In just over a year’s time, Ryia Cautella has already earned herself a reputation as the quickest, deadliest blade in the dockside city of Carrowwick—not to mention the sharpest tongue. But Ryia Cautella is not her real name.
For the past six years, a deadly secret has kept her in hiding, running from town to town, doing whatever it takes to stay one step ahead of the formidable Guildmaster—the sovereign ruler of the five kingdoms of Thamorr. No matter how far or fast she travels, his servants never fail to track her down…but even the most powerful men can be defeated.
Ryia’s path now leads directly into the heart of the Guildmaster’s stronghold, and against every instinct she has, it’s not a path she can walk alone. Forced to team up with a crew of assorted miscreants, smugglers, and thieves, Ryia must plan her next moves very carefully. If she succeeds, her freedom is won once and for all…but unfortunately for Ryia, her new allies are nearly as selfish as she is, and they all have plans of their own.
Among Thieves is the debut novel from author M.J. Kuhn, but you’d never guess that from reading it. Among Thieves is a slick heist novel centered around a group of outlaws planning and attempting the heist of a priceless object from the one place in the world that may be impossible to burgle and the last man in the world they’d wish to piss off. What follows is a story chock full of adventure, mayhem, and snark. I’m so angry that I sat on this ARC for so long!
“Patience, loves,” she murmured to the half dozen axes lining her belt. “You’ll get your chance, don’t you worry.”
Like I said above, the story is centered around a group ne’er-do-wells who are planning to steal something from the most powerful man in the world. I’ve seen the comparisons to Bardugo’s Six of Crows, but I haven’t read that series and can’t comment on the accuracy of it. What this instantly reminded me of though was The Lies of Locke Lamora. There are a bunch of similarities between the two, the main being that our protagonists and POVs are a group of anti-heroes with loose morals and tons of wit. Each of the crew bring their own specialties to the table. There’s Ryia, the enforcer, Nash, the smuggler, Ivan, the master forger, Tristan, the quick-handed pickpocket, and Evelyn, the disgraced former captain of the royal guard. Where Among Thieves really differs, and I think shines, is in the twisting narrative and ever changing and often conflicting loyalties of the main characters. Through their respective POV chapters, we learn the histories and motives behind each of the members of The Saints and what they each have to gain by betraying their gang and taking the prize for themselves. This brought a lot of fun to the story as I was constantly reevaluating who I wanted to see come out on top! Even so, I didn’t really get to know the characters as much as I had hoped for, but that may be due to the type of story Kuhn was telling. With the split POVs, it feels like we don’t get enough time to live in each of the characters heads and really know them, even if we do understand their motivations.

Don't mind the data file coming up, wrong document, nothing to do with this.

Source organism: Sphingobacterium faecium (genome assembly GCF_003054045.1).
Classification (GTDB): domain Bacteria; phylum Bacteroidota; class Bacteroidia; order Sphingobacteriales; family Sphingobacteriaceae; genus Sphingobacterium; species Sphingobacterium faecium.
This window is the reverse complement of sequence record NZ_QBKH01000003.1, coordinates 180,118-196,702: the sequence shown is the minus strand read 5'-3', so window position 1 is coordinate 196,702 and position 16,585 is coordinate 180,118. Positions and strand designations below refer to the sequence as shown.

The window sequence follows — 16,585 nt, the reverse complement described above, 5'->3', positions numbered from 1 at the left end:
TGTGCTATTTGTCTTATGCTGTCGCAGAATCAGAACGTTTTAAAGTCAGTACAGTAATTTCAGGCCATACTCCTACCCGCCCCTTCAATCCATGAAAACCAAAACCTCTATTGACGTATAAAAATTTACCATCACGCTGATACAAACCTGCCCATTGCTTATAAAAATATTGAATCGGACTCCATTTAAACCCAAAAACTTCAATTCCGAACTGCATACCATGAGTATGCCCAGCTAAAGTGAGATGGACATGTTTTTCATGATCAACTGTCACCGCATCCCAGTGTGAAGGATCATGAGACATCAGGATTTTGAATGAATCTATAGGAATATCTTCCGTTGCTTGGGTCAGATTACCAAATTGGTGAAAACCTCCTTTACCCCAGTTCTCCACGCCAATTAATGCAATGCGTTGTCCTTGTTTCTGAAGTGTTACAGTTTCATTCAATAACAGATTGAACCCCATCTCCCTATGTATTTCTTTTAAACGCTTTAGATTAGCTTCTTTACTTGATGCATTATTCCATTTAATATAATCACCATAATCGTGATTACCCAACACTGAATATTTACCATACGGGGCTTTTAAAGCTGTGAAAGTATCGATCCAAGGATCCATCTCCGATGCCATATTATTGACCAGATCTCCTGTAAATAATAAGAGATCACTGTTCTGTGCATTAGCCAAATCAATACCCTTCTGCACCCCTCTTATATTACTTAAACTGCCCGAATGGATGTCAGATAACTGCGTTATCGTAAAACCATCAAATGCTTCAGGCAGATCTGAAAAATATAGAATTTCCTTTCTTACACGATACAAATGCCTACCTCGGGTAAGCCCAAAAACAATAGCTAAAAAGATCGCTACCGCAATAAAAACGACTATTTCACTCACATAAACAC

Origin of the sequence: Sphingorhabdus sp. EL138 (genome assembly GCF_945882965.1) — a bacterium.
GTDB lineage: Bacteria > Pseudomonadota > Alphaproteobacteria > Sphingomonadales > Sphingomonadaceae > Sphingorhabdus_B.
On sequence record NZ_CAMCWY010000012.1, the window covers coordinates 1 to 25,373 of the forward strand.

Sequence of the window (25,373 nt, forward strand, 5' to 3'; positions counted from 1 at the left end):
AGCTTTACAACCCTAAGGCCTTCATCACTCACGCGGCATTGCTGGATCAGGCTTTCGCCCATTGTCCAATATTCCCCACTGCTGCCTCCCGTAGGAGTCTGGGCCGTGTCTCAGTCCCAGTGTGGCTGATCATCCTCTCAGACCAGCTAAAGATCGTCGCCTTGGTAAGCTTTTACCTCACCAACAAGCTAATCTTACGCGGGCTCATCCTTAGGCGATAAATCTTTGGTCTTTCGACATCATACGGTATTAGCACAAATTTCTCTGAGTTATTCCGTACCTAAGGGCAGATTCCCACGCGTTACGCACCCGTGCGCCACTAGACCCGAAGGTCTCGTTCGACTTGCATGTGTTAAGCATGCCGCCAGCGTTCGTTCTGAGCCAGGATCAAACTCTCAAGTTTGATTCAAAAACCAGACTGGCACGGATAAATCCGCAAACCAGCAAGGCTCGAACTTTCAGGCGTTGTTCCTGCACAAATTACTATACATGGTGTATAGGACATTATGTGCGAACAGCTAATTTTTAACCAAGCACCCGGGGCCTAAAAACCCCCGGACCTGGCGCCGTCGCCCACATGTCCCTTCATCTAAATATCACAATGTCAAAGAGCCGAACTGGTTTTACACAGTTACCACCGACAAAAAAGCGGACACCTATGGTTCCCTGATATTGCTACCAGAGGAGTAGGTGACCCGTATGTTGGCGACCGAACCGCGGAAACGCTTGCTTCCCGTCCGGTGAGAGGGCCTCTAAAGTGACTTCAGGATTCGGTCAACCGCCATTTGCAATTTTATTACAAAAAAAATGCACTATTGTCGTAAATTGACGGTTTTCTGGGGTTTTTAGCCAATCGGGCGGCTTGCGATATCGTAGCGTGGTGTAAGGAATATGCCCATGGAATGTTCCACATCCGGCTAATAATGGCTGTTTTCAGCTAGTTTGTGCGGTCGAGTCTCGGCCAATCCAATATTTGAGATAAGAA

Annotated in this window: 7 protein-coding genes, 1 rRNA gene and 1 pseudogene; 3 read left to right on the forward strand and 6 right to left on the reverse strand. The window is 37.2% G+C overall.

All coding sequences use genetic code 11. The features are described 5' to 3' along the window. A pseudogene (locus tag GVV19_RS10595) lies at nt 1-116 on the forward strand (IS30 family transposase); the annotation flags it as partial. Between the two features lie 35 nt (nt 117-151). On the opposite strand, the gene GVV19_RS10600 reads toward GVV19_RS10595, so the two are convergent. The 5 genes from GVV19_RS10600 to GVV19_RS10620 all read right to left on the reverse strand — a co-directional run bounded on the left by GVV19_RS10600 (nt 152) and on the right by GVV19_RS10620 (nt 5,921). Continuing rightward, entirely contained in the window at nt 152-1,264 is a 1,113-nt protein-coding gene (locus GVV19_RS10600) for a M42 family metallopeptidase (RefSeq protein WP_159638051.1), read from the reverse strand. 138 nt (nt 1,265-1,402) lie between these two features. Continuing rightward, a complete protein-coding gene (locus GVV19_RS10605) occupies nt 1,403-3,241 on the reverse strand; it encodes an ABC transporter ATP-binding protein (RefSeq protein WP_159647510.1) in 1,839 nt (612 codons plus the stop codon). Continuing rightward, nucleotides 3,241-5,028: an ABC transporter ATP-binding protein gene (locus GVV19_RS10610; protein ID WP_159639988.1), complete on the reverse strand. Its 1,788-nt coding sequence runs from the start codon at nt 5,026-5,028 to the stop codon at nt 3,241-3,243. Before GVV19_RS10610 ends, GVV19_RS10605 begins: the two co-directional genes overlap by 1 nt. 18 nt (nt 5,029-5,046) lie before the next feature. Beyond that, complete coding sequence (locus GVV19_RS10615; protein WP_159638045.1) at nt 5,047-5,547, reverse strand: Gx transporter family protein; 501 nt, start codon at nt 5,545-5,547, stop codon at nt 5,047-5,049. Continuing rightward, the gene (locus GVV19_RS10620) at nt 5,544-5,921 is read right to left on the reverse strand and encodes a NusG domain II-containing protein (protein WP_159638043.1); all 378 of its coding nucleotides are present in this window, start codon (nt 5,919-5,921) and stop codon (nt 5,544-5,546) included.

“Good people never end up in power, Captain. They don’t have the stomach for it.”
One of the most impressive things about Among Thieves is how much worldbuilding Kuhn manages to pack into the pages without it feeling like we’re reading a history textbook. Each of the characters have their own histories and are from all across the world and with the chapter to chapter POV changes, Kuhn was able to scatter in a ton of worldbuilding and make it feel natural in a way that it never took me out of the narrative. Speaking of the worldbuilding, the world of Among Thieves pulled me in and kept me wanting to know more from page one. The mystery of the item at the center of the heist and the all-powerful Guildmaster and his army of Disciples and Adepts filled me with questions and kept the pages turning. He who controls the Disciples and Adepts control the world and the Guildmaster uses this to his advantage at every turn. The magic system is pretty soft, but very fun nonetheless. It basically boils down to two different types of users, ones who can do telekinesis-type magic and those with heightened senses. Nothing was overtly explained, but I don’t think this type of story really needed it to be completely ironed out.
I really enjoyed Among Thieves and am impressed by the fact that this is a debut. It doesn’t read like one! I can express just how fun of a read this was! Ocean’s Eleven meets The Lies of Locke Lamora, with the caveat that everyone on the team has secret plans to screw over everyone else. Add in a cool world ruled by a man nearly made a god by the awesomeness of his power and you’ve got a sweet cocktail. The only thing that really brought this down for me were the characters being a little underdeveloped, but even that feels like I am being nitpicky. Overall, Among Thieves gets a glowing recommendation from me and I can’t wait to see what Kuhn does next! Hopefully, Among Thieves 2: The Thieves Among Us.
“Simple.” Clem’s lips curved into a smile that might have been handsome if it wasn’t for the insanity lurking at its edges. He pulled Efrain Althea’s severed finger from his pocket and set it delicately on the table before lifting the teacup to his lips. “We ruin them all.”
Traveling Cloak (Jason) says
The synopsis of this book sounds so cool, and I love a good heist novel. Great review, Justin.
It’s a really good twist on a classic trope. Really dug it!